Growing up in a suburban community, I went to a Catholic school and was exposed to ideas of heteronormativity for most of my childhood. Around the age of thirteen, I found myself beginning to gravitate towards ideas and material things that did not fit the heteronormative narrative, which seemed to be natural to those around me. I knew of no queer people in my community and had very little exposure to anything relating to queer culture. Despite this, I was attracted to queer things and felt queer feelings, although at the time I hardly knew of any associated terminology. I found it nerve-wracking to express myself, however, my drive to express my individuality triumphed my own fears. As a result, I expressed my queerness within an environment that did not necessarily celebrate it.
The resulting feeling was one of awkwardness, a feeling that I was out of place, standing alone. I felt like nobody could relate to me and I could not relate to anybody else. This is the feeling that I sought to display within Who I Am, Where I Was. Through intimately personal self-portraiture and metaphorical still lifes I have put on display a symbolic representation of the struggles I had experienced in my early to late adolescence involving queerness, sexuality, and identity. My hope is that this series will be able to touch any queer youth who may be struggling with similar emotions, letting them know that there are other people in the world who can relate to their complex feelings, whether they know what it is they are feeling or not.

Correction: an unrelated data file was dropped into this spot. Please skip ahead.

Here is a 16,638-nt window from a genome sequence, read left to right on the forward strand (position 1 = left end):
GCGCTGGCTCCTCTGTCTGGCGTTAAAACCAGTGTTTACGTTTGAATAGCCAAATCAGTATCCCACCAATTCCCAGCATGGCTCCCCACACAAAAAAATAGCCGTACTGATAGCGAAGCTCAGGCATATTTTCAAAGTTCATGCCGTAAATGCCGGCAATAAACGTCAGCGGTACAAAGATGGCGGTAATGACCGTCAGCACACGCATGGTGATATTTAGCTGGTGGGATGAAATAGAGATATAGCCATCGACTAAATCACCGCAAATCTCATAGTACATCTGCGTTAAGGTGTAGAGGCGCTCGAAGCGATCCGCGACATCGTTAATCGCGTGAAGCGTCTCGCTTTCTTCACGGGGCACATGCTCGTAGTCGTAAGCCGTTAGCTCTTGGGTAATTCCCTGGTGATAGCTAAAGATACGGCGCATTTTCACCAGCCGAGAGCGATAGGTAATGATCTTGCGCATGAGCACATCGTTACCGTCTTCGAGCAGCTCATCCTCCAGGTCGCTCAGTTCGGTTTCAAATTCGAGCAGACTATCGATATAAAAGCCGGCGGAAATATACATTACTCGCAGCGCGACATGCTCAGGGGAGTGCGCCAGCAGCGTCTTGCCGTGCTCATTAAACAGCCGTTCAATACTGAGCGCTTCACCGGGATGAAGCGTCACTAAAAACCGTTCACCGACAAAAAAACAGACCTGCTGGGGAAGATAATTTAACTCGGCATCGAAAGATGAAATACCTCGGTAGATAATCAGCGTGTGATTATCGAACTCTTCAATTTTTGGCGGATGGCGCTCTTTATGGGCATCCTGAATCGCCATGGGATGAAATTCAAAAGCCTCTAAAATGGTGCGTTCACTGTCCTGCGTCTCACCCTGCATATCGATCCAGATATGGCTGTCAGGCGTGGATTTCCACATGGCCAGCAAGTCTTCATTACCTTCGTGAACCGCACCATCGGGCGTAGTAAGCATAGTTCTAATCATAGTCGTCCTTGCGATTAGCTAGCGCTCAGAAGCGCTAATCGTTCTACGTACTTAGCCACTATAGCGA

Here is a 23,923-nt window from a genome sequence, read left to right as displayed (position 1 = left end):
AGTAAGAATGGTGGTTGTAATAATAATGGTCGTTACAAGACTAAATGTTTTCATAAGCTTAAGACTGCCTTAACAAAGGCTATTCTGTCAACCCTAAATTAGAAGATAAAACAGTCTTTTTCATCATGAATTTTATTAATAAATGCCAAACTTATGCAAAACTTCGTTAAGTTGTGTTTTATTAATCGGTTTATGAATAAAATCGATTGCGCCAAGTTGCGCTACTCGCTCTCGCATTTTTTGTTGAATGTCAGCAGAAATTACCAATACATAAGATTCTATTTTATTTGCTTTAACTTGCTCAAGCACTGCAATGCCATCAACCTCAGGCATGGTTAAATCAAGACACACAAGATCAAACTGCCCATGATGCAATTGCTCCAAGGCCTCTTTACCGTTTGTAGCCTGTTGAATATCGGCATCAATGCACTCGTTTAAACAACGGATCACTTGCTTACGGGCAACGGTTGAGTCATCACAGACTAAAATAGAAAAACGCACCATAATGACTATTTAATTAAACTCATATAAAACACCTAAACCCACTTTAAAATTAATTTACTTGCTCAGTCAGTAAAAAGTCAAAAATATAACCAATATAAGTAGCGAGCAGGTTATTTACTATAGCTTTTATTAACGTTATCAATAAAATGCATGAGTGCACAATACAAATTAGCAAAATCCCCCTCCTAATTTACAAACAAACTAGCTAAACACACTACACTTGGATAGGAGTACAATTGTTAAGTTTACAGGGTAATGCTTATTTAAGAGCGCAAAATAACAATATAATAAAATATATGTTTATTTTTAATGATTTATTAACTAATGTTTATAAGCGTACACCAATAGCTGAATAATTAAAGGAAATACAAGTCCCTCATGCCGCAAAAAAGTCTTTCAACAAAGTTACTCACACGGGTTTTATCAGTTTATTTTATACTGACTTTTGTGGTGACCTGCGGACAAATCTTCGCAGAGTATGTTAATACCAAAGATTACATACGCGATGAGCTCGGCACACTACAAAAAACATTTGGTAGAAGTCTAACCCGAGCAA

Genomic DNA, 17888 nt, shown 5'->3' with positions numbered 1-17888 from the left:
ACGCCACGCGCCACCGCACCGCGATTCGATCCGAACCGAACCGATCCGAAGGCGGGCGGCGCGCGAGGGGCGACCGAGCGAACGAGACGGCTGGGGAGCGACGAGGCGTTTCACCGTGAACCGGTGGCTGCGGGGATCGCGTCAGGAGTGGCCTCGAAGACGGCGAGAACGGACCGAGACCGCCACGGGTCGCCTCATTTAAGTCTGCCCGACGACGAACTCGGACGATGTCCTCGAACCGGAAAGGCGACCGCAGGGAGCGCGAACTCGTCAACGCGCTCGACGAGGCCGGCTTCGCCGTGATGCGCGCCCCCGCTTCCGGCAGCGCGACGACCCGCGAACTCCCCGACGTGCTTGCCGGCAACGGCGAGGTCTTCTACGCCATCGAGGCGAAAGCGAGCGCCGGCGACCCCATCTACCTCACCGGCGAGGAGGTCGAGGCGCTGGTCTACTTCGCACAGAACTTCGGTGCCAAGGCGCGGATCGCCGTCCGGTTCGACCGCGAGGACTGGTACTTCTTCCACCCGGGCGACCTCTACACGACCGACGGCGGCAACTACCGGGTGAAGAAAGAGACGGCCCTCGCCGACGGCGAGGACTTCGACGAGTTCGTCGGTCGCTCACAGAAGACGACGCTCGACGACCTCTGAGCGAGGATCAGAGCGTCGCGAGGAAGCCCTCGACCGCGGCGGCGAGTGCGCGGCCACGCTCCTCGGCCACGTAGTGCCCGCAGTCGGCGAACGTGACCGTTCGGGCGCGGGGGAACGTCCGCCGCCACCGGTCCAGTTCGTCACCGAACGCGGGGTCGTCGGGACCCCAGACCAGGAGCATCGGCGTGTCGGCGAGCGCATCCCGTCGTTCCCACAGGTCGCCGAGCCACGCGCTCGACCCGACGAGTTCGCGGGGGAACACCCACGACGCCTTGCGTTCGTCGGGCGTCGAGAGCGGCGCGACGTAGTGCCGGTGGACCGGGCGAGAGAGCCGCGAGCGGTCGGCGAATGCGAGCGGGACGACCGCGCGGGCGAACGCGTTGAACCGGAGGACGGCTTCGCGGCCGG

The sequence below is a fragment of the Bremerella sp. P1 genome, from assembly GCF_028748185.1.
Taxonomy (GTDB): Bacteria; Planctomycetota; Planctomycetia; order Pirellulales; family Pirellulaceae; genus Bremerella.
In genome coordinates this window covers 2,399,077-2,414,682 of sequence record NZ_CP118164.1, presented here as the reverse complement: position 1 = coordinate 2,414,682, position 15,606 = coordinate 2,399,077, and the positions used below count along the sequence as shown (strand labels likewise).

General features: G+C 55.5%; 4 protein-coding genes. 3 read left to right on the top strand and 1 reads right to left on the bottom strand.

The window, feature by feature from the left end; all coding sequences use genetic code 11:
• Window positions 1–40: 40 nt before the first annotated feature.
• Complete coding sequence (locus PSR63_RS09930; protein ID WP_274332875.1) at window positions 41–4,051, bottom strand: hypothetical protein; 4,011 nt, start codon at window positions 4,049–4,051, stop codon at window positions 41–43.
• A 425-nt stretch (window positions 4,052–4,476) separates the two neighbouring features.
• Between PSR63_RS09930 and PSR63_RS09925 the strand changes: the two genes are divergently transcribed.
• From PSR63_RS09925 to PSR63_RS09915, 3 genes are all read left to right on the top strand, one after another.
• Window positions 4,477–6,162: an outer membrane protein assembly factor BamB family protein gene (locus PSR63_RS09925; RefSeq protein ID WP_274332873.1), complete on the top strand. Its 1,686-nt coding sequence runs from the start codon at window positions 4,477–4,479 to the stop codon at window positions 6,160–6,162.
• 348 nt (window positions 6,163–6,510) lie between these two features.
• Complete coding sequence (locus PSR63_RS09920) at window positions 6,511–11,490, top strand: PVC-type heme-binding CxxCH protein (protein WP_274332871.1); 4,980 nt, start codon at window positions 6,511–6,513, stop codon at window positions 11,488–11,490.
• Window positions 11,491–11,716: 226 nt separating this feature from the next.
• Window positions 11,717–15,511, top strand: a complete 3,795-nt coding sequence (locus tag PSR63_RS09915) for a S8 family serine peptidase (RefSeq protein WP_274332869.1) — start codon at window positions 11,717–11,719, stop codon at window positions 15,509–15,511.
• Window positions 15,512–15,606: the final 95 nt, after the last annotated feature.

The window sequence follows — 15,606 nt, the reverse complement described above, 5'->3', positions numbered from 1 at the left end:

Andrew Donnelly is a Canadian photographer based out of Toronto who is currently enrolled in the Ryerson University BFA Image Arts: Photography Studies program. He primarily works in conceptual self-portraiture, however, he often explores snapshot photography. Through self-portraiture, he explores humanity’s relationships with complex aspects of the human experience such as gender, sexuality, and morality. Using snapshot photography, he celebrates the formal aspects of photography by taking advantage of architecture, harsh shadows, and fleeting moments of the everyday.